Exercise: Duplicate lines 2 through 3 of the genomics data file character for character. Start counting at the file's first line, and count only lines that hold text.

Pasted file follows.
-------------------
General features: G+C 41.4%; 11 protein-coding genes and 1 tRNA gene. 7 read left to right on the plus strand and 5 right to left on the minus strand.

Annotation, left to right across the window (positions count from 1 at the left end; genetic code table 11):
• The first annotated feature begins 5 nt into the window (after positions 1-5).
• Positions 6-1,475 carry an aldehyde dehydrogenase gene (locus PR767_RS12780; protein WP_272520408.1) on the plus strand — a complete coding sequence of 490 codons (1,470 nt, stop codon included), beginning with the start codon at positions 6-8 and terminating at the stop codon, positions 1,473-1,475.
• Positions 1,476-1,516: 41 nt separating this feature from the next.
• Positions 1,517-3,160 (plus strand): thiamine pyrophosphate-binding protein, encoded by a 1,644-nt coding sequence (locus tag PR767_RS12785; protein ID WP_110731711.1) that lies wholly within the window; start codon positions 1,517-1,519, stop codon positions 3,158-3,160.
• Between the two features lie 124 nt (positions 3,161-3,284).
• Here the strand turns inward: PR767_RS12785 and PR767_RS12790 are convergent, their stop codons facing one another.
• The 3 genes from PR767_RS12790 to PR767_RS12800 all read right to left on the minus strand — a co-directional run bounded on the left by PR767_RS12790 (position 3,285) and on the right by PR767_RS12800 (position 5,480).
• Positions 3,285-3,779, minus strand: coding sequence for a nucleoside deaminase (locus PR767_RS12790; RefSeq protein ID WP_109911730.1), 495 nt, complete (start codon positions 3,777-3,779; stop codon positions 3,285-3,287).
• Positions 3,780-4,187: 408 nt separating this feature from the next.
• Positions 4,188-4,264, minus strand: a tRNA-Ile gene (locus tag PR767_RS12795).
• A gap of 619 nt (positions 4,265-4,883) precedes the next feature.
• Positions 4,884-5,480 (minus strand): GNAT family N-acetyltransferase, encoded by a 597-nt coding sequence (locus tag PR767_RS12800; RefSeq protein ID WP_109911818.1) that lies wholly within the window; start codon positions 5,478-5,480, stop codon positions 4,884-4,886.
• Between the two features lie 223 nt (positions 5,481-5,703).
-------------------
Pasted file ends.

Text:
Annotation, left to right across the window (positions count from 1 at the left end; genetic code table 11):
• The first annotated feature begins 5 nt into the window (after positions 1-5).